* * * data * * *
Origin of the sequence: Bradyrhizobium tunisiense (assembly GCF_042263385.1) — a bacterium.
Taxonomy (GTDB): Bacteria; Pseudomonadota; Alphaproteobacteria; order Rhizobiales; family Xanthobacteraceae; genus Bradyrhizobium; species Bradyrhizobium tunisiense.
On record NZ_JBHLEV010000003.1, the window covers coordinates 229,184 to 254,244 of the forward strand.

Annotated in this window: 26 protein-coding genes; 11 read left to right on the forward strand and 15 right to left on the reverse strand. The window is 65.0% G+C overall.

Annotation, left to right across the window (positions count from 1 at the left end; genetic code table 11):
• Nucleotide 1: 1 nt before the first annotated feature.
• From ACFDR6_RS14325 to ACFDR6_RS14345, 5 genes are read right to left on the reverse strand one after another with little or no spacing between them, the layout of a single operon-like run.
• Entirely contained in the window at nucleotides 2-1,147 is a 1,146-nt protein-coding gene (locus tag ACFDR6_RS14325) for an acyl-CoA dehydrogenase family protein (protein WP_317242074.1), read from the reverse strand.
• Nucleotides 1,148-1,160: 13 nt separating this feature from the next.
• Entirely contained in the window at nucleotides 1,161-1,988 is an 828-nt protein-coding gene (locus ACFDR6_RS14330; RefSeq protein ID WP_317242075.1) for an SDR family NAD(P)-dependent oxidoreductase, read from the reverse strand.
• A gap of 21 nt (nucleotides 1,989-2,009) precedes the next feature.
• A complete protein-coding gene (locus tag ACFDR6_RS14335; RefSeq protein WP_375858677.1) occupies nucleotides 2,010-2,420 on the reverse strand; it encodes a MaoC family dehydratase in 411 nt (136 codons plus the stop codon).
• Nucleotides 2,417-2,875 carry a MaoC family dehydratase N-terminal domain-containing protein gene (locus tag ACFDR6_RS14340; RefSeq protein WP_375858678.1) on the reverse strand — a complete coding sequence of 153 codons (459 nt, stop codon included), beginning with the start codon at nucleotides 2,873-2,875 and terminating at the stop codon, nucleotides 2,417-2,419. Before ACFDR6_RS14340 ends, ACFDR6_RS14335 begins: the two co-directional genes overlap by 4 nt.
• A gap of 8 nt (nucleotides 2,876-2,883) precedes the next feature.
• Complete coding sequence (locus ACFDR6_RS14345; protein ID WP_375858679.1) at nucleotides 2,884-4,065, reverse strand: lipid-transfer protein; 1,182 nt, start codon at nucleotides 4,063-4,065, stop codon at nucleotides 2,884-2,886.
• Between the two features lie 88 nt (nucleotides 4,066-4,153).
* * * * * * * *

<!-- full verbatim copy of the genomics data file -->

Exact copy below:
Origin of the sequence: Bradyrhizobium tunisiense (assembly GCF_042263385.1) — a bacterium.
Taxonomy (GTDB): Bacteria; Pseudomonadota; Alphaproteobacteria; order Rhizobiales; family Xanthobacteraceae; genus Bradyrhizobium; species Bradyrhizobium tunisiense.
On record NZ_JBHLEV010000003.1, the window covers coordinates 229,184 to 254,244 of the forward strand.

Annotated in this window: 26 protein-coding genes; 11 read left to right on the forward strand and 15 right to left on the reverse strand. The window is 65.0% G+C overall.

Annotation, left to right across the window (positions count from 1 at the left end; genetic code table 11):
• Nucleotide 1: 1 nt before the first annotated feature.
• From ACFDR6_RS14325 to ACFDR6_RS14345, 5 genes are read right to left on the reverse strand one after another with little or no spacing between them, the layout of a single operon-like run.
• Entirely contained in the window at nucleotides 2-1,147 is a 1,146-nt protein-coding gene (locus tag ACFDR6_RS14325) for an acyl-CoA dehydrogenase family protein (protein WP_317242074.1), read from the reverse strand.
• Nucleotides 1,148-1,160: 13 nt separating this feature from the next.
• Entirely contained in the window at nucleotides 1,161-1,988 is an 828-nt protein-coding gene (locus ACFDR6_RS14330; RefSeq protein ID WP_317242075.1) for an SDR family NAD(P)-dependent oxidoreductase, read from the reverse strand.
• A gap of 21 nt (nucleotides 1,989-2,009) precedes the next feature.
• A complete protein-coding gene (locus tag ACFDR6_RS14335; RefSeq protein WP_375858677.1) occupies nucleotides 2,010-2,420 on the reverse strand; it encodes a MaoC family dehydratase in 411 nt (136 codons plus the stop codon).
• Nucleotides 2,417-2,875 carry a MaoC family dehydratase N-terminal domain-containing protein gene (locus tag ACFDR6_RS14340; RefSeq protein WP_375858678.1) on the reverse strand — a complete coding sequence of 153 codons (459 nt, stop codon included), beginning with the start codon at nucleotides 2,873-2,875 and terminating at the stop codon, nucleotides 2,417-2,419. Before ACFDR6_RS14340 ends, ACFDR6_RS14335 begins: the two co-directional genes overlap by 4 nt.
• A gap of 8 nt (nucleotides 2,876-2,883) precedes the next feature.
• Complete coding sequence (locus ACFDR6_RS14345; protein ID WP_375858679.1) at nucleotides 2,884-4,065, reverse strand: lipid-transfer protein; 1,182 nt, start codon at nucleotides 4,063-4,065, stop codon at nucleotides 2,884-2,886.
• Between the two features lie 88 nt (nucleotides 4,066-4,153).